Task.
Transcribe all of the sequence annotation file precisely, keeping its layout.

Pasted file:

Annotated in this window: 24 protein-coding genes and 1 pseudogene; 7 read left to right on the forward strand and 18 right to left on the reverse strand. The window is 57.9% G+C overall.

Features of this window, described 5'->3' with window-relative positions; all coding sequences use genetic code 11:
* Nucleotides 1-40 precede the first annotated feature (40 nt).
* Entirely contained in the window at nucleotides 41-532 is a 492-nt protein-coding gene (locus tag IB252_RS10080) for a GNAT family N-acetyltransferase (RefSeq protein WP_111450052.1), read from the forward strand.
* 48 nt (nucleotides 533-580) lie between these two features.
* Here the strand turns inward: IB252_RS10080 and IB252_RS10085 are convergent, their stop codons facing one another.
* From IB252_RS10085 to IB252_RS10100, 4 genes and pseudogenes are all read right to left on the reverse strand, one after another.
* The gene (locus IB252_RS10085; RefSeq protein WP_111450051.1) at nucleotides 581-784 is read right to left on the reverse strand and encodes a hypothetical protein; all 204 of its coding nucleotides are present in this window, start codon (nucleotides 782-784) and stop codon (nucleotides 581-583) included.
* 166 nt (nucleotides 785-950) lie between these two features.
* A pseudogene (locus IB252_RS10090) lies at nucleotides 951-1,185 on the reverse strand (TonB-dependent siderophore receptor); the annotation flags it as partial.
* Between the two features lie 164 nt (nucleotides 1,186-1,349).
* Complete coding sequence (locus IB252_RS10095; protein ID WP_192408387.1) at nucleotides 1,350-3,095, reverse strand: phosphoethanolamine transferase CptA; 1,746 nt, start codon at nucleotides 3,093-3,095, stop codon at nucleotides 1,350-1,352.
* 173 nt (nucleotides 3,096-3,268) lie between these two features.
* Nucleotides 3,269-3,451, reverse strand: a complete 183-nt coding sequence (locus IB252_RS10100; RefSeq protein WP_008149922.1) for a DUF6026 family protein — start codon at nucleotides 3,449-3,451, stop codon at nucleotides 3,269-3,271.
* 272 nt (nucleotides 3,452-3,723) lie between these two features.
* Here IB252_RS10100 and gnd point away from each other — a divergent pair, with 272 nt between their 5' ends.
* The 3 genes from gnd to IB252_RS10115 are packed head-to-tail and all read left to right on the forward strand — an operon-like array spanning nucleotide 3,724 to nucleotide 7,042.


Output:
Annotated in this window: 24 protein-coding genes and 1 pseudogene; 7 read left to right on the forward strand and 18 right to left on the reverse strand. The window is 57.9% G+C overall.

Features of this window, described 5'->3' with window-relative positions; all coding sequences use genetic code 11:
* Nucleotides 1-40 precede the first annotated feature (40 nt).
* Entirely contained in the window at nucleotides 41-532 is a 492-nt protein-coding gene (locus tag IB252_RS10080) for a GNAT family N-acetyltransferase (RefSeq protein WP_111450052.1), read from the forward strand.
* 48 nt (nucleotides 533-580) lie between these two features.
* Here the strand turns inward: IB252_RS10080 and IB252_RS10085 are convergent, their stop codons facing one another.
* From IB252_RS10085 to IB252_RS10100, 4 genes and pseudogenes are all read right to left on the reverse strand, one after another.
* The gene (locus IB252_RS10085; RefSeq protein WP_111450051.1) at nucleotides 581-784 is read right to left on the reverse strand and encodes a hypothetical protein; all 204 of its coding nucleotides are present in this window, start codon (nucleotides 782-784) and stop codon (nucleotides 581-583) included.
* 166 nt (nucleotides 785-950) lie between these two features.
* A pseudogene (locus IB252_RS10090) lies at nucleotides 951-1,185 on the reverse strand (TonB-dependent siderophore receptor); the annotation flags it as partial.
* Between the two features lie 164 nt (nucleotides 1,186-1,349).
* Complete coding sequence (locus IB252_RS10095; protein ID WP_192408387.1) at nucleotides 1,350-3,095, reverse strand: phosphoethanolamine transferase CptA; 1,746 nt, start codon at nucleotides 3,093-3,095, stop codon at nucleotides 1,350-1,352.
* 173 nt (nucleotides 3,096-3,268) lie between these two features.
* Nucleotides 3,269-3,451, reverse strand: a complete 183-nt coding sequence (locus IB252_RS10100; RefSeq protein WP_008149922.1) for a DUF6026 family protein — start codon at nucleotides 3,449-3,451, stop codon at nucleotides 3,269-3,271.
* 272 nt (nucleotides 3,452-3,723) lie between these two features.
* Here IB252_RS10100 and gnd point away from each other — a divergent pair, with 272 nt between their 5' ends.
* The 3 genes from gnd to IB252_RS10115 are packed head-to-tail and all read left to right on the forward strand — an operon-like array spanning nucleotide 3,724 to nucleotide 7,042.